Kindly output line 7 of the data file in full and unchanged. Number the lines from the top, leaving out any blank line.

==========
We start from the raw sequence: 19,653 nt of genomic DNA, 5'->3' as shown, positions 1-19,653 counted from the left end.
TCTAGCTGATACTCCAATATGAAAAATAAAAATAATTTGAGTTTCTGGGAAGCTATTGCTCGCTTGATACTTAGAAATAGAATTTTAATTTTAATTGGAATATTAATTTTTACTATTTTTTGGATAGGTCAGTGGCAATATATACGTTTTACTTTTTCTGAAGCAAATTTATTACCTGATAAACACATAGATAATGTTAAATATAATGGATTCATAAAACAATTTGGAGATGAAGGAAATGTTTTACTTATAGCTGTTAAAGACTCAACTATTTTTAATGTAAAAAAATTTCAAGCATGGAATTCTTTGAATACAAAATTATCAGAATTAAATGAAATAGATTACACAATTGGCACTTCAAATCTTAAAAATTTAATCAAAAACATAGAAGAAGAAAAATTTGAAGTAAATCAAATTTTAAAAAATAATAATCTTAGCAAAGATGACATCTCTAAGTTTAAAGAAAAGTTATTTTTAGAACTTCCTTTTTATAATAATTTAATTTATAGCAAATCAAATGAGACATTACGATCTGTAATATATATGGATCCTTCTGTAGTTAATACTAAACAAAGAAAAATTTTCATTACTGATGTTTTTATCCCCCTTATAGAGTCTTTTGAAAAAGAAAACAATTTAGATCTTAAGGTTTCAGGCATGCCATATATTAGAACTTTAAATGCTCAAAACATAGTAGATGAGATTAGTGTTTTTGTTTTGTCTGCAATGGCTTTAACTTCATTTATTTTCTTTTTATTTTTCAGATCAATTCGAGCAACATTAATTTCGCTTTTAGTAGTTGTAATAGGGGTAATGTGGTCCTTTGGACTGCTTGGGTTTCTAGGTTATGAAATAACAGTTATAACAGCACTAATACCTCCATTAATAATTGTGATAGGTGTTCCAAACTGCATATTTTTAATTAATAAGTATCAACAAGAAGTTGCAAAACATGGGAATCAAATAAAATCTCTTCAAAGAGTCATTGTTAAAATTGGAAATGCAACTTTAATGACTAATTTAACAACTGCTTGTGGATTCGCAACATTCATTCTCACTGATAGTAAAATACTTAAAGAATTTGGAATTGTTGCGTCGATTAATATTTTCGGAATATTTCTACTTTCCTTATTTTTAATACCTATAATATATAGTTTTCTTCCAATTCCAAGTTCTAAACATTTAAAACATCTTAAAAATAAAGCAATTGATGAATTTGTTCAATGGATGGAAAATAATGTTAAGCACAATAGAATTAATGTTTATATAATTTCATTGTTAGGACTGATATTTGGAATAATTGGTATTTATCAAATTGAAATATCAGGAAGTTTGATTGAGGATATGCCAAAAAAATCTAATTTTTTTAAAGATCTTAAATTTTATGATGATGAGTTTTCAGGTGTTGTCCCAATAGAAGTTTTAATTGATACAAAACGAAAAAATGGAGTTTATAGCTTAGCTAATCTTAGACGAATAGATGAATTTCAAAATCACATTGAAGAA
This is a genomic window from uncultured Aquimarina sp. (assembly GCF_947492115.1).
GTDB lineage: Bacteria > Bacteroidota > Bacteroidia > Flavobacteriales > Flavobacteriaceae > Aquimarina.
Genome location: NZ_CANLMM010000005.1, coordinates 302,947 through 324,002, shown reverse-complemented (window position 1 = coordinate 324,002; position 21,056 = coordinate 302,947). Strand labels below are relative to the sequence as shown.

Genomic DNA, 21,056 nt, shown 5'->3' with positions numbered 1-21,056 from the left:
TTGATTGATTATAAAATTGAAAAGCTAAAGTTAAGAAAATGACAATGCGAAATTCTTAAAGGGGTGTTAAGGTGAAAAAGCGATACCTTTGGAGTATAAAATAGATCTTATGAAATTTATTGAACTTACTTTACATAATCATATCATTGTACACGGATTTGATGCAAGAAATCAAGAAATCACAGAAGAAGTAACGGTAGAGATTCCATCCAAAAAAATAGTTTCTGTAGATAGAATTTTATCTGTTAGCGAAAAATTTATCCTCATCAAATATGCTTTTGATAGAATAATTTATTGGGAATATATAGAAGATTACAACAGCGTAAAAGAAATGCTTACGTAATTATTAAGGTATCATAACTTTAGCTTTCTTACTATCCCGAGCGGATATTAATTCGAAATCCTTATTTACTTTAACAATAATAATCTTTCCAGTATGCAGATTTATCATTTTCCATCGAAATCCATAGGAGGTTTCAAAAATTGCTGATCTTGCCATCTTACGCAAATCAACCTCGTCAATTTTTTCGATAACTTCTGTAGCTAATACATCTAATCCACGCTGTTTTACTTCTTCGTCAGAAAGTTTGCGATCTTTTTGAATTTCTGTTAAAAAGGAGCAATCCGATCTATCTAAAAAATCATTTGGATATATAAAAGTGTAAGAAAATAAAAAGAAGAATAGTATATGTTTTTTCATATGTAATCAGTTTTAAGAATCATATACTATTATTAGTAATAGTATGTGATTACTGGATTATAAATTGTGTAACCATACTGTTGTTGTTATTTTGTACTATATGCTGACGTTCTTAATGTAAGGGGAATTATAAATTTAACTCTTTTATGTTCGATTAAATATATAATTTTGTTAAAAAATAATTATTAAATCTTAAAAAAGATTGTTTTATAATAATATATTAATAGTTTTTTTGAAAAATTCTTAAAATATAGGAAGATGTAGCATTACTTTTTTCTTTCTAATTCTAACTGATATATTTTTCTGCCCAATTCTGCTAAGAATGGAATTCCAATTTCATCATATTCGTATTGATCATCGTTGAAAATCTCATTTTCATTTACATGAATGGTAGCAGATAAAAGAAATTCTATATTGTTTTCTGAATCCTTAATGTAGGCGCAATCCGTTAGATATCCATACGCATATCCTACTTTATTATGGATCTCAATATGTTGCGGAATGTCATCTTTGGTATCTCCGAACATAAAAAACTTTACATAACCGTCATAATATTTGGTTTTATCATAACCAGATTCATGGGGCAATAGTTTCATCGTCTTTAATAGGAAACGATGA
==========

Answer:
TTGATTGATTATAAAATTGAAAAGCTAAAGTTAAGAAAATGACAATGCGAAATTCTTAAAGGGGTGTTAAGGTGAAAAAGCGATACCTTTGGAGTATAAAATAGATCTTATGAAATTTATTGAACTTACTTTACATAATCATATCATTGTACACGGATTTGATGCAAGAAATCAAGAAATCACAGAAGAAGTAACGGTAGAGATTCCATCCAAAAAAATAGTTTCTGTAGATAGAATTTTATCTGTTAGCGAAAAATTTATCCTCATCAAATATGCTTTTGATAGAATAATTTATTGGGAATATATAGAAGATTACAACAGCGTAAAAGAAATGCTTACGTAATTATTAAGGTATCATAACTTTAGCTTTCTTACTATCCCGAGCGGATATTAATTCGAAATCCTTATTTACTTTAACAATAATAATCTTTCCAGTATGCAGATTTATCATTTTCCATCGAAATCCATAGGAGGTTTCAAAAATTGCTGATCTTGCCATCTTACGCAAATCAACCTCGTCAATTTTTTCGATAACTTCTGTAGCTAATACATCTAATCCACGCTGTTTTACTTCTTCGTCAGAAAGTTTGCGATCTTTTTGAATTTCTGTTAAAAAGGAGCAATCCGATCTATCTAAAAAATCATTTGGATATATAAAAGTGTAAGAAAATAAAAAGAAGAATAGTATATGTTTTTTCATATGTAATCAGTTTTAAGAATCATATACTATTATTAGTAATAGTATGTGATTACTGGATTATAAATTGTGTAACCATACTGTTGTTGTTATTTTGTACTATATGCTGACGTTCTTAATGTAAGGGGAATTATAAATTTAACTCTTTTATGTTCGATTAAATATATAATTTTGTTAAAAAATAATTATTAAATCTTAAAAAAGATTGTTTTATAATAATATATTAATAGTTTTTTTGAAAAATTCTTAAAATATAGGAAGATGTAGCATTACTTTTTTCTTTCTAATTCTAACTGATATATTTTTCTGCCCAATTCTGCTAAGAATGGAATTCCAATTTCATCATATTCGTATTGATCATCGTTGAAAATCTCATTTTCATTTACATGAATGGTAGCAGATAAAAGAAATTCTATATTGTTTTCTGAATCCTTAATGTAGGCGCAATCCGTTAGATATCCATACGCATATCCTACTTTATTATGGATCTCAATATGTTGCGGAATGTCATCTTTGGTATCTCCGAACATAAAAAACTTTACATAACCGTCATAATATTTGGTTTTATCATAACCAGATTCATGGGGCAATAGTTTCATCGTCTTTAATAGGAAACGATGA